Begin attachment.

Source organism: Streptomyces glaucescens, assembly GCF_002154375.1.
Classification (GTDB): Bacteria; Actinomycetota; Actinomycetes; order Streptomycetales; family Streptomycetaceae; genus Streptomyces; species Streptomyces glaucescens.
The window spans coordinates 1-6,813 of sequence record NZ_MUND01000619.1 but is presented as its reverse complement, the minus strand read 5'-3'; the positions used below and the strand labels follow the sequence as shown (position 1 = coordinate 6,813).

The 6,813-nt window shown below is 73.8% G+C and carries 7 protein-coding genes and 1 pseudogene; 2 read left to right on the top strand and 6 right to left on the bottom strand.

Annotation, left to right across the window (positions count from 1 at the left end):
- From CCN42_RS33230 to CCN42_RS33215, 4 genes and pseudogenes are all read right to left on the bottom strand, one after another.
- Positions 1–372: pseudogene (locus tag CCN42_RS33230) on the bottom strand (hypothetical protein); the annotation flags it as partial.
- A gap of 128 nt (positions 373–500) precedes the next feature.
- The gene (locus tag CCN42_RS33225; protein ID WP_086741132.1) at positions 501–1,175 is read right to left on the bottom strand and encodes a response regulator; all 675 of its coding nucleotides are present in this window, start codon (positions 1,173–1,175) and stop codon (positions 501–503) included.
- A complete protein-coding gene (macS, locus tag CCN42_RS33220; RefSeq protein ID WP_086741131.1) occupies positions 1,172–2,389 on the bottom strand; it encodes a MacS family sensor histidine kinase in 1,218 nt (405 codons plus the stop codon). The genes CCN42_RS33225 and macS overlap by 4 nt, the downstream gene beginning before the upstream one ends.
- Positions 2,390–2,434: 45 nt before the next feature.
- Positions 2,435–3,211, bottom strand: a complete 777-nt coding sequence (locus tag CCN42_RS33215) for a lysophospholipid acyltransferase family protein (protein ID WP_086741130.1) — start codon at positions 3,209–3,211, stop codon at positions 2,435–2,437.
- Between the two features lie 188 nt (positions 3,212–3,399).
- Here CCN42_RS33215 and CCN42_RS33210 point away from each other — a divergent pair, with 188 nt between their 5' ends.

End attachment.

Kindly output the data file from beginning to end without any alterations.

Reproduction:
Source organism: Streptomyces glaucescens, assembly GCF_002154375.1.
Classification (GTDB): Bacteria; Actinomycetota; Actinomycetes; order Streptomycetales; family Streptomycetaceae; genus Streptomyces; species Streptomyces glaucescens.
The window spans coordinates 1-6,813 of sequence record NZ_MUND01000619.1 but is presented as its reverse complement, the minus strand read 5'-3'; the positions used below and the strand labels follow the sequence as shown (position 1 = coordinate 6,813).

The 6,813-nt window shown below is 73.8% G+C and carries 7 protein-coding genes and 1 pseudogene; 2 read left to right on the top strand and 6 right to left on the bottom strand.

Annotation, left to right across the window (positions count from 1 at the left end):
- From CCN42_RS33230 to CCN42_RS33215, 4 genes and pseudogenes are all read right to left on the bottom strand, one after another.
- Positions 1–372: pseudogene (locus tag CCN42_RS33230) on the bottom strand (hypothetical protein); the annotation flags it as partial.
- A gap of 128 nt (positions 373–500) precedes the next feature.
- The gene (locus tag CCN42_RS33225; protein ID WP_086741132.1) at positions 501–1,175 is read right to left on the bottom strand and encodes a response regulator; all 675 of its coding nucleotides are present in this window, start codon (positions 1,173–1,175) and stop codon (positions 501–503) included.
- A complete protein-coding gene (macS, locus tag CCN42_RS33220; RefSeq protein ID WP_086741131.1) occupies positions 1,172–2,389 on the bottom strand; it encodes a MacS family sensor histidine kinase in 1,218 nt (405 codons plus the stop codon). The genes CCN42_RS33225 and macS overlap by 4 nt, the downstream gene beginning before the upstream one ends.
- Positions 2,390–2,434: 45 nt before the next feature.
- Positions 2,435–3,211, bottom strand: a complete 777-nt coding sequence (locus tag CCN42_RS33215) for a lysophospholipid acyltransferase family protein (protein ID WP_086741130.1) — start codon at positions 3,209–3,211, stop codon at positions 2,435–2,437.
- Between the two features lie 188 nt (positions 3,212–3,399).
- Here CCN42_RS33215 and CCN42_RS33210 point away from each other — a divergent pair, with 188 nt between their 5' ends.